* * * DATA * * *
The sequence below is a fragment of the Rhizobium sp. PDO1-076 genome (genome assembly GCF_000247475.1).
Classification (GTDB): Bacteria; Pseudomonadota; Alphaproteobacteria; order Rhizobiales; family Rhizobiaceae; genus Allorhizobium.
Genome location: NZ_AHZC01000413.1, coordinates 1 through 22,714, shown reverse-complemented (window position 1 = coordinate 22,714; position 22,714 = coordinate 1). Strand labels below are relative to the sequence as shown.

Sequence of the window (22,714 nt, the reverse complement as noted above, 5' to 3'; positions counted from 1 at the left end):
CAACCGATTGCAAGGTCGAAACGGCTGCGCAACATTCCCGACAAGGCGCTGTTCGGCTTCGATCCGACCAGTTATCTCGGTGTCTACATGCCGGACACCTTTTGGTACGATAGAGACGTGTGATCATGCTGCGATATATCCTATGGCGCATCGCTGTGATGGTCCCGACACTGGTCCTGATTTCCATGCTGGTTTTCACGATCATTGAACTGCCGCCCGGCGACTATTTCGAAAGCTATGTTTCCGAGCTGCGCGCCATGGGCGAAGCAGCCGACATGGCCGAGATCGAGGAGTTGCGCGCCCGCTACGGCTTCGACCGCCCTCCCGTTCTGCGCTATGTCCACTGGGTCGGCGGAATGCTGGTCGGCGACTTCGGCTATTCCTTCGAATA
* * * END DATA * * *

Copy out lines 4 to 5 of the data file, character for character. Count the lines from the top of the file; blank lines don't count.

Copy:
Sequence of the window (22,714 nt, the reverse complement as noted above, 5' to 3'; positions counted from 1 at the left end):
CAACCGATTGCAAGGTCGAAACGGCTGCGCAACATTCCCGACAAGGCGCTGTTCGGCTTCGATCCGACCAGTTATCTCGGTGTCTACATGCCGGACACCTTTTGGTACGATAGAGACGTGTGATCATGCTGCGATATATCCTATGGCGCATCGCTGTGATGGTCCCGACACTGGTCCTGATTTCCATGCTGGTTTTCACGATCATTGAACTGCCGCCCGGCGACTATTTCGAAAGCTATGTTTCCGAGCTGCGCGCCATGGGCGAAGCAGCCGACATGGCCGAGATCGAGGAGTTGCGCGCCCGCTACGGCTTCGACCGCCCTCCCGTTCTGCGCTATGTCCACTGGGTCGGCGGAATGCTGGTCGGCGACTTCGGCTATTCCTTCGAATA